Miller v. Colvin

Filing 18

MEMORANDUM OPINION. Signed by Honorable Judge Terry F. Moorer on 12/1/15. (djy, )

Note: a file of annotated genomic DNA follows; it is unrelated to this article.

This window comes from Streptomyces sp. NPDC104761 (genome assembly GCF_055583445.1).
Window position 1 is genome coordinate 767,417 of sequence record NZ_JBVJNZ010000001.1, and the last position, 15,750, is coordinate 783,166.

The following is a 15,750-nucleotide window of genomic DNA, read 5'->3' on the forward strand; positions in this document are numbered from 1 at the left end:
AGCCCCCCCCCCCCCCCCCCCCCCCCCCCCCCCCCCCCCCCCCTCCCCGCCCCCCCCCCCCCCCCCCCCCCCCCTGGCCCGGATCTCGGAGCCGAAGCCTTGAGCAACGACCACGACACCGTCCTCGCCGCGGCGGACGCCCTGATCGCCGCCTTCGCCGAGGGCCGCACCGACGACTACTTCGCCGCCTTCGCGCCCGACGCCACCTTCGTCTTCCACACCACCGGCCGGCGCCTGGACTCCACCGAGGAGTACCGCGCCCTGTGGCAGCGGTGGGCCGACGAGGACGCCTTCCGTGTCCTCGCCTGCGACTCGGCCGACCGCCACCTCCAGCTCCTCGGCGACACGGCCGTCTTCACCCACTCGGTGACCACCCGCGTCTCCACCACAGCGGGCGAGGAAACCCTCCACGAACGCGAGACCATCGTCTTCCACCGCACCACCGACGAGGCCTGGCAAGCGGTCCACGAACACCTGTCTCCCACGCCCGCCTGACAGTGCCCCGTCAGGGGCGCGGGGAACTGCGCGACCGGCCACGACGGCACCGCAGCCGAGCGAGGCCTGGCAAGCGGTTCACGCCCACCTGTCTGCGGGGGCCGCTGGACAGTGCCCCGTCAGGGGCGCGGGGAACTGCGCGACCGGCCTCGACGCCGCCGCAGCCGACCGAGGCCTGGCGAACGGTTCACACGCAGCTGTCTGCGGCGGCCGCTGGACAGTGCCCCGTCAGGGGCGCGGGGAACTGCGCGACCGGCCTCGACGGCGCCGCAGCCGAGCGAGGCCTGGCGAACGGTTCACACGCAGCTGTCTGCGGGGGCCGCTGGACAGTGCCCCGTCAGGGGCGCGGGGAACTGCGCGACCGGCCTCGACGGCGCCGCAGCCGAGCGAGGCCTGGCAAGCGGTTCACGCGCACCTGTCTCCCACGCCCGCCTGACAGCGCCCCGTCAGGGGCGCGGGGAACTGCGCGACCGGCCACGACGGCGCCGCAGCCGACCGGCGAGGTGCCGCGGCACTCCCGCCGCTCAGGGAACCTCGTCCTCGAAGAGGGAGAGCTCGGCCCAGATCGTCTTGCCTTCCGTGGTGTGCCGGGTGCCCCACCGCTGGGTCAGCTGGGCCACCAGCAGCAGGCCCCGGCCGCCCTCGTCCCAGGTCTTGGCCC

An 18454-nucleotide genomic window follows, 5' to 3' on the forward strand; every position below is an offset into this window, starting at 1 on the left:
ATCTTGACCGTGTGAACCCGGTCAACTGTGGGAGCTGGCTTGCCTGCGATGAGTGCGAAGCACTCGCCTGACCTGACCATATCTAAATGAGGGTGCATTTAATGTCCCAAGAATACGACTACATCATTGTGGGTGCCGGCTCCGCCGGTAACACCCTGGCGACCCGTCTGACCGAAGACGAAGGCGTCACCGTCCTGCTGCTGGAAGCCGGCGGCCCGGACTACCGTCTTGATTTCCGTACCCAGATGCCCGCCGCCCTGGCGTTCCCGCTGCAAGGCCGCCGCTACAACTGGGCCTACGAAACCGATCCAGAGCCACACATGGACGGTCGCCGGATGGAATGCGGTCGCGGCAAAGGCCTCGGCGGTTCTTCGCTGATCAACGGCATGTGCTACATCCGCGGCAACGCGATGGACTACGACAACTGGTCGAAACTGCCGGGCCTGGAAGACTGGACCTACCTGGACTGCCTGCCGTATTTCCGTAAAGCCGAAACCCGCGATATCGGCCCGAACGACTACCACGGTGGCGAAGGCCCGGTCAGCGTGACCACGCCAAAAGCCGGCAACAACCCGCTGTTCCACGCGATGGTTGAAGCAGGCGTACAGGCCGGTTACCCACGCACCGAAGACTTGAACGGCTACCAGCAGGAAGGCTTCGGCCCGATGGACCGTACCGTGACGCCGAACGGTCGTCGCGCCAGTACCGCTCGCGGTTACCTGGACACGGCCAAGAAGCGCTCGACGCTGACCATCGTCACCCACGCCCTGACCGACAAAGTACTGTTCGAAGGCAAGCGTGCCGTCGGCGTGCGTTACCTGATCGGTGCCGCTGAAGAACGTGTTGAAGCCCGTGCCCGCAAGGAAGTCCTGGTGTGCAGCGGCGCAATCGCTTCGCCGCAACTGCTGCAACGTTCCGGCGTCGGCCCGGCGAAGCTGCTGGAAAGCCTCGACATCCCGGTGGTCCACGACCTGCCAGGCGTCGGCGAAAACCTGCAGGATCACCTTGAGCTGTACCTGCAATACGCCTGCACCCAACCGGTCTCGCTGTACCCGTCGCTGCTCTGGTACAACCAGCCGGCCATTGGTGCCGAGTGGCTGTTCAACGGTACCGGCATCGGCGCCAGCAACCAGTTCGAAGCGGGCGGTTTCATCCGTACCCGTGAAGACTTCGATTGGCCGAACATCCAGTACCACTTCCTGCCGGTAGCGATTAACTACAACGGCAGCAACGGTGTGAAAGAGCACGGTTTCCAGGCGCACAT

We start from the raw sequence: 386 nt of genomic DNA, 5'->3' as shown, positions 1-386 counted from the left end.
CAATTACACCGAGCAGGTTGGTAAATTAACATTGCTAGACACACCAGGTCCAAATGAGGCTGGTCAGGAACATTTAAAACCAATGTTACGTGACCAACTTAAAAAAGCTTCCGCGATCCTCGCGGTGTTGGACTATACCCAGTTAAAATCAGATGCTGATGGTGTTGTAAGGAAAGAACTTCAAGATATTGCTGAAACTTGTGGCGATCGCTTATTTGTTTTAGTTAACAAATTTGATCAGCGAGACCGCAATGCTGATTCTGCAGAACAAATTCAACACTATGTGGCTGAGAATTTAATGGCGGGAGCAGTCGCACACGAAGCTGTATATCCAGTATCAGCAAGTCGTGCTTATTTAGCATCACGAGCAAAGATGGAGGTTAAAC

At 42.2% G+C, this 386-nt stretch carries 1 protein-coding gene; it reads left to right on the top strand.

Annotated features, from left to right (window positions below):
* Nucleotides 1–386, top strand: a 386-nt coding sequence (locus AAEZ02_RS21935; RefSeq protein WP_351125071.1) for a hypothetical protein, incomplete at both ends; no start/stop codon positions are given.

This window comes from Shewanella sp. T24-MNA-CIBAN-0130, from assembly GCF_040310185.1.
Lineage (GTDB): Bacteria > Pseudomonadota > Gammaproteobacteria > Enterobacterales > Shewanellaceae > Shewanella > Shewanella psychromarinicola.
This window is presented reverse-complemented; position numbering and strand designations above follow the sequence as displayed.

Download PDF